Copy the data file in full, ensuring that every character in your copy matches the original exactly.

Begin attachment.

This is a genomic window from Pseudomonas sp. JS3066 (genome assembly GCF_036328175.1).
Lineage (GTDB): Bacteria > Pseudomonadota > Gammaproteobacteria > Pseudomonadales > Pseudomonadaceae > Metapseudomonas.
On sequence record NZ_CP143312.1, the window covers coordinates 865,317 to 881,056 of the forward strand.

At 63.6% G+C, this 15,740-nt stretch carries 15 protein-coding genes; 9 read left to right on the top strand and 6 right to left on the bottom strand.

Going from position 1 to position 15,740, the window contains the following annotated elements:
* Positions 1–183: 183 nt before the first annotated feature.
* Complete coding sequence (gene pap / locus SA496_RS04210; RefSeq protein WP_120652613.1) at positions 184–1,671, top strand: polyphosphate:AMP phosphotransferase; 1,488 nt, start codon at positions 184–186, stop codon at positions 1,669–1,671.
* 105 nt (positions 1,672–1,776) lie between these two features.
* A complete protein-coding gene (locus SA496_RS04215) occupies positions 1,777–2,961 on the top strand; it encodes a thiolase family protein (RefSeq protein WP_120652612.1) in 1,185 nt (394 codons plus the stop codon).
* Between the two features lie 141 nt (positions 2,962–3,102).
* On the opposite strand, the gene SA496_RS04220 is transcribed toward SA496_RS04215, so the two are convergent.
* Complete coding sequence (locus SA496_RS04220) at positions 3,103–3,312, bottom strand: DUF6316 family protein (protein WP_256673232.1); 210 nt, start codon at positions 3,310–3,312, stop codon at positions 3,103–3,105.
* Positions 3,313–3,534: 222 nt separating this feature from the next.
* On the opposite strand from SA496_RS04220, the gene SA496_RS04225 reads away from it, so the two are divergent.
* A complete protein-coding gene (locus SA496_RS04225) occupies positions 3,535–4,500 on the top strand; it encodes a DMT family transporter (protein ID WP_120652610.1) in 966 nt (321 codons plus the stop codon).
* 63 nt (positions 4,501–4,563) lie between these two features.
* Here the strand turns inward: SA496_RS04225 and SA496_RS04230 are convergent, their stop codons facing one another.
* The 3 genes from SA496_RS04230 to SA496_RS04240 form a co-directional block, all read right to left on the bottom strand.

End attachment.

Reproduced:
This is a genomic window from Pseudomonas sp. JS3066 (genome assembly GCF_036328175.1).
Lineage (GTDB): Bacteria > Pseudomonadota > Gammaproteobacteria > Pseudomonadales > Pseudomonadaceae > Metapseudomonas.
On sequence record NZ_CP143312.1, the window covers coordinates 865,317 to 881,056 of the forward strand.

At 63.6% G+C, this 15,740-nt stretch carries 15 protein-coding genes; 9 read left to right on the top strand and 6 right to left on the bottom strand.

Going from position 1 to position 15,740, the window contains the following annotated elements:
* Positions 1–183: 183 nt before the first annotated feature.
* Complete coding sequence (gene pap / locus SA496_RS04210; RefSeq protein WP_120652613.1) at positions 184–1,671, top strand: polyphosphate:AMP phosphotransferase; 1,488 nt, start codon at positions 184–186, stop codon at positions 1,669–1,671.
* 105 nt (positions 1,672–1,776) lie between these two features.
* A complete protein-coding gene (locus SA496_RS04215) occupies positions 1,777–2,961 on the top strand; it encodes a thiolase family protein (RefSeq protein WP_120652612.1) in 1,185 nt (394 codons plus the stop codon).
* Between the two features lie 141 nt (positions 2,962–3,102).
* On the opposite strand, the gene SA496_RS04220 is transcribed toward SA496_RS04215, so the two are convergent.
* Complete coding sequence (locus SA496_RS04220) at positions 3,103–3,312, bottom strand: DUF6316 family protein (protein WP_256673232.1); 210 nt, start codon at positions 3,310–3,312, stop codon at positions 3,103–3,105.
* Positions 3,313–3,534: 222 nt separating this feature from the next.
* On the opposite strand from SA496_RS04220, the gene SA496_RS04225 reads away from it, so the two are divergent.
* A complete protein-coding gene (locus SA496_RS04225) occupies positions 3,535–4,500 on the top strand; it encodes a DMT family transporter (protein ID WP_120652610.1) in 966 nt (321 codons plus the stop codon).
* 63 nt (positions 4,501–4,563) lie between these two features.
* Here the strand turns inward: SA496_RS04225 and SA496_RS04230 are convergent, their stop codons facing one another.
* The 3 genes from SA496_RS04230 to SA496_RS04240 form a co-directional block, all read right to left on the bottom strand.